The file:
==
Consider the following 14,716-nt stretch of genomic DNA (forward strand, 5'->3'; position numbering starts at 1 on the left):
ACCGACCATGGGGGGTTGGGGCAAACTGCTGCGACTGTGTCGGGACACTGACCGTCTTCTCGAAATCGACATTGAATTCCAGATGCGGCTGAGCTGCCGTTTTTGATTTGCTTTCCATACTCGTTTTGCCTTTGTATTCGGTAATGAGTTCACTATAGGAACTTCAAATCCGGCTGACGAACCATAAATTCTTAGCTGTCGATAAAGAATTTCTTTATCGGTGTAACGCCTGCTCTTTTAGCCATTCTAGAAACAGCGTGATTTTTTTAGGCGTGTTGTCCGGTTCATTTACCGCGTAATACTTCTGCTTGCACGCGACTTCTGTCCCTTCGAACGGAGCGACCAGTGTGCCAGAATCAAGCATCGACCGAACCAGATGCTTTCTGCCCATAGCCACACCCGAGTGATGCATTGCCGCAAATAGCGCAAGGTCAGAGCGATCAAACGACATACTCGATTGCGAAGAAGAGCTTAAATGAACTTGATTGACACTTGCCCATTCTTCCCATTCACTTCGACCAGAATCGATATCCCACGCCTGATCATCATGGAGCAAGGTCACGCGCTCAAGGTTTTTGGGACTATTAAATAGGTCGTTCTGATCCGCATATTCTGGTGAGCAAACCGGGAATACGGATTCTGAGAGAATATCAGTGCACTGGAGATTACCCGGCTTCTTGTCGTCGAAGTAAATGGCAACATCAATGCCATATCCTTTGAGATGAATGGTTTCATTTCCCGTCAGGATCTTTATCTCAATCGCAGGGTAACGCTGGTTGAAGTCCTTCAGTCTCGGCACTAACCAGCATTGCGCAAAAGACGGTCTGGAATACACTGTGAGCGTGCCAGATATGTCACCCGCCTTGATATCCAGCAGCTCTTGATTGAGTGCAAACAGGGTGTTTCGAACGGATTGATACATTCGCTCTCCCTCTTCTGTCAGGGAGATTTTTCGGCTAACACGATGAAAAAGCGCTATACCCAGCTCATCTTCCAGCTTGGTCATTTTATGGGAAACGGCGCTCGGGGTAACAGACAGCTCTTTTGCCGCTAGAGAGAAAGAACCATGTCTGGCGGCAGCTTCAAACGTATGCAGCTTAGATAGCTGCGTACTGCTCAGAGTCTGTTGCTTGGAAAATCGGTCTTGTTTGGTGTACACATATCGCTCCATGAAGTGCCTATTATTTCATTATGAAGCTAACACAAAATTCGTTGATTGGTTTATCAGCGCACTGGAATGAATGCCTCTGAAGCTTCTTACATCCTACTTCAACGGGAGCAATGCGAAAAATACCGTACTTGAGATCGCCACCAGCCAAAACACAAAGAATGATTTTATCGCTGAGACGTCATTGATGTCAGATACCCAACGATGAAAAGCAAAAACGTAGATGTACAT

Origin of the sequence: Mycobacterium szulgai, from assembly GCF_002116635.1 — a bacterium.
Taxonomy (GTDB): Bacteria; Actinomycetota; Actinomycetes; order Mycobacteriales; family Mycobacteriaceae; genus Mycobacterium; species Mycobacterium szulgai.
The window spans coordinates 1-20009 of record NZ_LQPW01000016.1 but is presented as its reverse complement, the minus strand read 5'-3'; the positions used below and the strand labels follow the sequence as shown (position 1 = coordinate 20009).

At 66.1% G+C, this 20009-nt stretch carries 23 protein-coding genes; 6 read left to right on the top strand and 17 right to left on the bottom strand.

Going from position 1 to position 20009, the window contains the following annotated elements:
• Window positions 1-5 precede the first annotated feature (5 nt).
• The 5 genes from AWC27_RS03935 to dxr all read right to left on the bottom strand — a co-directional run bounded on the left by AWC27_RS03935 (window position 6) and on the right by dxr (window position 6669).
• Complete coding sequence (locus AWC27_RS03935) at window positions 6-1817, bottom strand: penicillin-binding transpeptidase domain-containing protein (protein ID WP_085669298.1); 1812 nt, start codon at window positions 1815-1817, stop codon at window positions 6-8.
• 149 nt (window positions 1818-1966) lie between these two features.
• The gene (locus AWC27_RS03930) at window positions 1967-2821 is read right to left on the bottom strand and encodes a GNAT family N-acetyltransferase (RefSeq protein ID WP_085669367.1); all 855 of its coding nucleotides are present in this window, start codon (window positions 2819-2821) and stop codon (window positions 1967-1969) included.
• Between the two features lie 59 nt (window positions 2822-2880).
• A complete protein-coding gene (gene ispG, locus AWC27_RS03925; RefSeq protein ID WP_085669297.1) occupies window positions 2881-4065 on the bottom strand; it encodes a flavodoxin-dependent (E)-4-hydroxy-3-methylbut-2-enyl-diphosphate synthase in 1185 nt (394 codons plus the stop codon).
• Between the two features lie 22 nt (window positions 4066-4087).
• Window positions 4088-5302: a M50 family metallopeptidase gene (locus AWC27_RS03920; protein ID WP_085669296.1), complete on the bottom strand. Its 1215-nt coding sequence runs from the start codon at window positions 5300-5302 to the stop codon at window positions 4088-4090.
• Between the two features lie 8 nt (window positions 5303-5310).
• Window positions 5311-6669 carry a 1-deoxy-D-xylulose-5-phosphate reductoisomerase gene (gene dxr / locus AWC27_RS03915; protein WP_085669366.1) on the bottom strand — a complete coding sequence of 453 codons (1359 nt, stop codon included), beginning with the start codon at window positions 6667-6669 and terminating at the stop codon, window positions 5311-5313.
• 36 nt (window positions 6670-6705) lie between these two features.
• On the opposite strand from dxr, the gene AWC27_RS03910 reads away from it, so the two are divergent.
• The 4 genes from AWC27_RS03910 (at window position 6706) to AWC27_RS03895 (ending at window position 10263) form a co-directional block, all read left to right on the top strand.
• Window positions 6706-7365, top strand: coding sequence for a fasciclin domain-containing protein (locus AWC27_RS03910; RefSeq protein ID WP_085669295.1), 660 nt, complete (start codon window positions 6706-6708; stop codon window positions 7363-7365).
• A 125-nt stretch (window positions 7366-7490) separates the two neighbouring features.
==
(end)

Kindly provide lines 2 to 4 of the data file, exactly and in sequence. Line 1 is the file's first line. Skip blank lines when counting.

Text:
ACCGACCATGGGGGGTTGGGGCAAACTGCTGCGACTGTGTCGGGACACTGACCGTCTTCTCGAAATCGACATTGAATTCCAGATGCGGCTGAGCTGCCGTTTTTGATTTGCTTTCCATACTCGTTTTGCCTTTGTATTCGGTAATGAGTTCACTATAGGAACTTCAAATCCGGCTGACGAACCATAAATTCTTAGCTGTCGATAAAGAATTTCTTTATCGGTGTAACGCCTGCTCTTTTAGCCATTCTAGAAACAGCGTGATTTTTTTAGGCGTGTTGTCCGGTTCATTTACCGCGTAATACTTCTGCTTGCACGCGACTTCTGTCCCTTCGAACGGAGCGACCAGTGTGCCAGAATCAAGCATCGACCGAACCAGATGCTTTCTGCCCATAGCCACACCCGAGTGATGCATTGCCGCAAATAGCGCAAGGTCAGAGCGATCAAACGACATACTCGATTGCGAAGAAGAGCTTAAATGAACTTGATTGACACTTGCCCATTCTTCCCATTCACTTCGACCAGAATCGATATCCCACGCCTGATCATCATGGAGCAAGGTCACGCGCTCAAGGTTTTTGGGACTATTAAATAGGTCGTTCTGATCCGCATATTCTGGTGAGCAAACCGGGAATACGGATTCTGAGAGAATATCAGTGCACTGGAGATTACCCGGCTTCTTGTCGTCGAAGTAAATGGCAACATCAATGCCATATCCTTTGAGATGAATGGTTTCATTTCCCGTCAGGATCTTTATCTCAATCGCAGGGTAACGCTGGTTGAAGTCCTTCAGTCTCGGCACTAACCAGCATTGCGCAAAAGACGGTCTGGAATACACTGTGAGCGTGCCAGATATGTCACCCGCCTTGATATCCAGCAGCTCTTGATTGAGTGCAAACAGGGTGTTTCGAACGGATTGATACATTCGCTCTCCCTCTTCTGTCAGGGAGATTTTTCGGCTAACACGATGAAAAAGCGCTATACCCAGCTCATCTTCCAGCTTGGTCATTTTATGGGAAACGGCGCTCGGGGTAACAGACAGCTCTTTTGCCGCTAGAGAGAAAGAACCATGTCTGGCGGCAGCTTCAAACGTATGCAGCTTAGATAGCTGCGTACTGCTCAGAGTCTGTTGCTTGGAAAATCGGTCTTGTTTGGTGTACACATATCGCTCCATGAAGTGCCTATTATTTCATTATGAAGCTAACACAAAATTCGTTGATTGGTTTATCAGCGCACTGGAATGAATGCCTCTGAAGCTTCTTACATCCTACTTCAACGGGAGCAATGCGAAAAATACCGTACTTGAGATCGCCACCAGCCAAAACACAAAGAATGATTTTATCGCTGAGACGTCATTGATGTCAGATACCCAACGATGAAAAGCAAAAACGTAGATGTACAT

Origin of the sequence: Mycobacterium szulgai, from assembly GCF_002116635.1 — a bacterium.
Taxonomy (GTDB): Bacteria; Actinomycetota; Actinomycetes; order Mycobacteriales; family Mycobacteriaceae; genus Mycobacterium; species Mycobacterium szulgai.